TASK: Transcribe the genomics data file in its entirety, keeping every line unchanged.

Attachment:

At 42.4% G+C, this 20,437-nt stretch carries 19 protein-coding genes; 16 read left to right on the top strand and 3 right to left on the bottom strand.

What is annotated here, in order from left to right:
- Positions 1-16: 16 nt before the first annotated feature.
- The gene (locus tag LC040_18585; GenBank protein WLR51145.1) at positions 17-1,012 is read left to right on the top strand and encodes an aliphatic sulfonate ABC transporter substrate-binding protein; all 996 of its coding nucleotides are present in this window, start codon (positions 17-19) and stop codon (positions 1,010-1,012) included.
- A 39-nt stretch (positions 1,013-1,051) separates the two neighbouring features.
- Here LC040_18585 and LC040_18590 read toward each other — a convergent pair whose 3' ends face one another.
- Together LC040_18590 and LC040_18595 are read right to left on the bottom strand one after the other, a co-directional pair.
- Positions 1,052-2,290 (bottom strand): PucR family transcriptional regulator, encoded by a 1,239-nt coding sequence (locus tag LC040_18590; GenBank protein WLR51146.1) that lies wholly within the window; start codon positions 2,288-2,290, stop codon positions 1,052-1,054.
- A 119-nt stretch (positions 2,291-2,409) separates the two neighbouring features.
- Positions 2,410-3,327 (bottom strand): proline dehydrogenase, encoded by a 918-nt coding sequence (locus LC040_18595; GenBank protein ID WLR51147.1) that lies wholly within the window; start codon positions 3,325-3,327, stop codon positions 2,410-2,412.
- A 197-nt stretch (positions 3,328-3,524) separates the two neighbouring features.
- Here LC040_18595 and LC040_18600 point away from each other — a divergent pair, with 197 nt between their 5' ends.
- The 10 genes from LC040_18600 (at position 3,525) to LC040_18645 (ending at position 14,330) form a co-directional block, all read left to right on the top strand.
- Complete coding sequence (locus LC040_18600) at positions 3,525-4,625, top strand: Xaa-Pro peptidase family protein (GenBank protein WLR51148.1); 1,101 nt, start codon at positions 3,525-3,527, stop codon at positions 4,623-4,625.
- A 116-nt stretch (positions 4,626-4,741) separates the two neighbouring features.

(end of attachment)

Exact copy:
At 42.4% G+C, this 20,437-nt stretch carries 19 protein-coding genes; 16 read left to right on the top strand and 3 right to left on the bottom strand.

What is annotated here, in order from left to right:
- Positions 1-16: 16 nt before the first annotated feature.
- The gene (locus tag LC040_18585; GenBank protein WLR51145.1) at positions 17-1,012 is read left to right on the top strand and encodes an aliphatic sulfonate ABC transporter substrate-binding protein; all 996 of its coding nucleotides are present in this window, start codon (positions 17-19) and stop codon (positions 1,010-1,012) included.
- A 39-nt stretch (positions 1,013-1,051) separates the two neighbouring features.
- Here LC040_18585 and LC040_18590 read toward each other — a convergent pair whose 3' ends face one another.
- Together LC040_18590 and LC040_18595 are read right to left on the bottom strand one after the other, a co-directional pair.
- Positions 1,052-2,290 (bottom strand): PucR family transcriptional regulator, encoded by a 1,239-nt coding sequence (locus tag LC040_18590; GenBank protein WLR51146.1) that lies wholly within the window; start codon positions 2,288-2,290, stop codon positions 1,052-1,054.
- A 119-nt stretch (positions 2,291-2,409) separates the two neighbouring features.
- Positions 2,410-3,327 (bottom strand): proline dehydrogenase, encoded by a 918-nt coding sequence (locus LC040_18595; GenBank protein ID WLR51147.1) that lies wholly within the window; start codon positions 3,325-3,327, stop codon positions 2,410-2,412.
- A 197-nt stretch (positions 3,328-3,524) separates the two neighbouring features.
- Here LC040_18595 and LC040_18600 point away from each other — a divergent pair, with 197 nt between their 5' ends.
- The 10 genes from LC040_18600 (at position 3,525) to LC040_18645 (ending at position 14,330) form a co-directional block, all read left to right on the top strand.
- Complete coding sequence (locus LC040_18600) at positions 3,525-4,625, top strand: Xaa-Pro peptidase family protein (GenBank protein WLR51148.1); 1,101 nt, start codon at positions 3,525-3,527, stop codon at positions 4,623-4,625.
- A 116-nt stretch (positions 4,626-4,741) separates the two neighbouring features.